First case of polio in the United States since 2013 detected in an upstate New York resident

The first US case of polio in nearly a decade has been detected in upstate New York, health chiefs revealed Thursday.

The patient – who has not been named – was diagnosed in Rockland County after visiting doctors when he fell ill.

Health officials said the individual was believed to have been infected outside the United States, but did not specify where.

They did not reveal their age, gender, travel history, vaccination status or the symptoms they were suffering from.

This is the first case of polio to be detected in the United States since 2013.

In the United States, children routinely receive the polio vaccine to protect against the debilitating disease that causes paralysis in about one in 100 cases. Of those paralyzed, up to one in ten people die from it.

But in recent years, the level of immunity in the population has fallen below the threshold needed to prevent an epidemic in the country.

The case was detected in Rockland County in upstate New York.  Authorities believe the patient was infected overseas

The case was detected in Rockland County in upstate New York. Authorities believe the patient was infected overseas

In announcing the case today, the New York Department of Health told health care providers to stay on the lookout for new cases.

They also urged anyone who has not been vaccinated against the disease or who has not completed their vaccination program to get vaccinated, as these people are most at risk of serious illness.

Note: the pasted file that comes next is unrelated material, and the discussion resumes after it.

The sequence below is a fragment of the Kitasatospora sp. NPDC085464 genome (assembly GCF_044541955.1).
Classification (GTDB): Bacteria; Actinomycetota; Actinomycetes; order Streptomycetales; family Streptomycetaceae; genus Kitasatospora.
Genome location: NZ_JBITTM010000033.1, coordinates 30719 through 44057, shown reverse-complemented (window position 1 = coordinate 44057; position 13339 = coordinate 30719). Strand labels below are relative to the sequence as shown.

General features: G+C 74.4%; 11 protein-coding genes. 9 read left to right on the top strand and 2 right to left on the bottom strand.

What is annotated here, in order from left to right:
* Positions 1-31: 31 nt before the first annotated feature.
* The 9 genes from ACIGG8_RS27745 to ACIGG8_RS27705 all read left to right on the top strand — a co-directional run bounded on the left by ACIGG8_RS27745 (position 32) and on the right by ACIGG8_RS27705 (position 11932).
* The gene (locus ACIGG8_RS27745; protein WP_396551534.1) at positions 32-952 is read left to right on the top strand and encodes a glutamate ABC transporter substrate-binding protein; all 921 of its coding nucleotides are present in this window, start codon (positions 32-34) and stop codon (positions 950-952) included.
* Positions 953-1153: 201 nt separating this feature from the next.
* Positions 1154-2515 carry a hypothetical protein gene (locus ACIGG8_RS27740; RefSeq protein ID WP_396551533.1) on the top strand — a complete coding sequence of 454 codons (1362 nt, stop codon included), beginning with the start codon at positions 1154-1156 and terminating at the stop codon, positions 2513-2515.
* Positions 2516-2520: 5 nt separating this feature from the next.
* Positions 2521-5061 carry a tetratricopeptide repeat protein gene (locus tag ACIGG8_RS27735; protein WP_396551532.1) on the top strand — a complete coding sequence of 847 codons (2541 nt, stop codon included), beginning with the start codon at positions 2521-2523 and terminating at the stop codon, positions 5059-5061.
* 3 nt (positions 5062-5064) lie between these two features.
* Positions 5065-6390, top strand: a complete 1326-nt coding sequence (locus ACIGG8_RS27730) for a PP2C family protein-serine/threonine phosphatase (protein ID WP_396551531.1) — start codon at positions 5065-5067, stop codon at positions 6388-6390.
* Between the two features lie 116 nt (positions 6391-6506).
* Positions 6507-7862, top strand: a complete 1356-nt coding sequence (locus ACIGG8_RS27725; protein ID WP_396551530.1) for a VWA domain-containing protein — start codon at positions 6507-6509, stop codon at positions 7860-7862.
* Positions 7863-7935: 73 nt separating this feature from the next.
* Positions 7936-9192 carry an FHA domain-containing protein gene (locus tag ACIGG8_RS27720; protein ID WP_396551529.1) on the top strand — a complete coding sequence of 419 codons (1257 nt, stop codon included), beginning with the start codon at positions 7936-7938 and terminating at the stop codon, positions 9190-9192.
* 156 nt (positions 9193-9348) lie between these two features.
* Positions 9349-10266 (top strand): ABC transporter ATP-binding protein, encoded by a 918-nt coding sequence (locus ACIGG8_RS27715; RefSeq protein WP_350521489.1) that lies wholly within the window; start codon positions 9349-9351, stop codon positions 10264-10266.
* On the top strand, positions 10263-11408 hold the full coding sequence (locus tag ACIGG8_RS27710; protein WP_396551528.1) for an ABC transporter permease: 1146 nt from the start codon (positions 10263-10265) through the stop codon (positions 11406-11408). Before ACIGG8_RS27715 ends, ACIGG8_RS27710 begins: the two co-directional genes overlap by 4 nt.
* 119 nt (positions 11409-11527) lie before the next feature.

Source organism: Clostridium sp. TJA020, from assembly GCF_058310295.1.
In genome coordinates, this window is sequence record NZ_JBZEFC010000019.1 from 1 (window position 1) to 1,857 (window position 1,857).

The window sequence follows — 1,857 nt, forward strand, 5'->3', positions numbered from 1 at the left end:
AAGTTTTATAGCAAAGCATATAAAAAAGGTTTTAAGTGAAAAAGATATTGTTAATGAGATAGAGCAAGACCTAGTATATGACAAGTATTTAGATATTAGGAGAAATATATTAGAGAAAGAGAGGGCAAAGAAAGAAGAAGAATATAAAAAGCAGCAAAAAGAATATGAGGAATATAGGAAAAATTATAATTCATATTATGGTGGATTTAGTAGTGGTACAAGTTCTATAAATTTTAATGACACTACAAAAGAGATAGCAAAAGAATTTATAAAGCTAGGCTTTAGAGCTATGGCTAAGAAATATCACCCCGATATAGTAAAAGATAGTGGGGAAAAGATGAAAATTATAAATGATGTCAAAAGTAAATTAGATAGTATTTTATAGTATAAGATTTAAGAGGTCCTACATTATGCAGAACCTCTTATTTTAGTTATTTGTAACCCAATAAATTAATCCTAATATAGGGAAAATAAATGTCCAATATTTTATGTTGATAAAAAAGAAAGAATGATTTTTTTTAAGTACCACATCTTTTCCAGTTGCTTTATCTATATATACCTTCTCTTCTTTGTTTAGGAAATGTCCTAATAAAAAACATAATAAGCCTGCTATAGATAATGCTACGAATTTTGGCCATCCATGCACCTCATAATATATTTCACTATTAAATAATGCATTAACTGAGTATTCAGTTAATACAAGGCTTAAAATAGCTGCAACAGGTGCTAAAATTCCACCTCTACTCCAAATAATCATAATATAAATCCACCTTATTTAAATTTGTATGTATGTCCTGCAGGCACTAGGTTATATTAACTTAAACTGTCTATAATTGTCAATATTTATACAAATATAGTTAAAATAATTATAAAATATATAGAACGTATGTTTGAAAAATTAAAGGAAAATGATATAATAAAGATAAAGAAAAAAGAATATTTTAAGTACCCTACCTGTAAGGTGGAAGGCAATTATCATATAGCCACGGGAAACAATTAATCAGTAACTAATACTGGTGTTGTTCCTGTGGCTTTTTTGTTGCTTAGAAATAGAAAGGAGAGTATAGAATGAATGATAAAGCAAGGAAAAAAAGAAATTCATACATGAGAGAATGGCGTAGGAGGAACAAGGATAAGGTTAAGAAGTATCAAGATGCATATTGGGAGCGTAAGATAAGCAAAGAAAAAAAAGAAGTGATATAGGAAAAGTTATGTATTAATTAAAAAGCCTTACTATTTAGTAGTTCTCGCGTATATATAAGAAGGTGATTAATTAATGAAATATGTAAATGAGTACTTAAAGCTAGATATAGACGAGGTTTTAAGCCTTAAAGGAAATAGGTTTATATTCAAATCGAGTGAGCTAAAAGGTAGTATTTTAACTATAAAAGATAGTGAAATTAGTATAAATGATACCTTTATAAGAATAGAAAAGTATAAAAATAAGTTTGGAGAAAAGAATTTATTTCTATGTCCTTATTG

Health Commissioner Dr Mary Bassett said: ‘Based on what we know about this case and polio in general, the Department of Health strongly recommends that unvaccinated people be vaccinated or boosted with the FDA-approved IPV polio vaccine as soon as possible.

“The polio vaccine is safe and effective, protecting against this potentially debilitating disease, and it is part of the backbone of required routine childhood immunizations recommended by health officials and public health agencies nationwide. national.”

Tests revealed that the patient was infected with a strain of polio from a person who had received the oral polio vaccine. It hasn’t been used in the United States since 2000, which health officials say suggests they were infected outside the country.

Poliomyelitis is a potentially disabling and life-threatening disease that, in severe cases, can spread to the spinal cord, causing paralysis and even death.

It is highly contagious and is spread after someone touches a surface contaminated with an infected person’s feces and then their own mouth.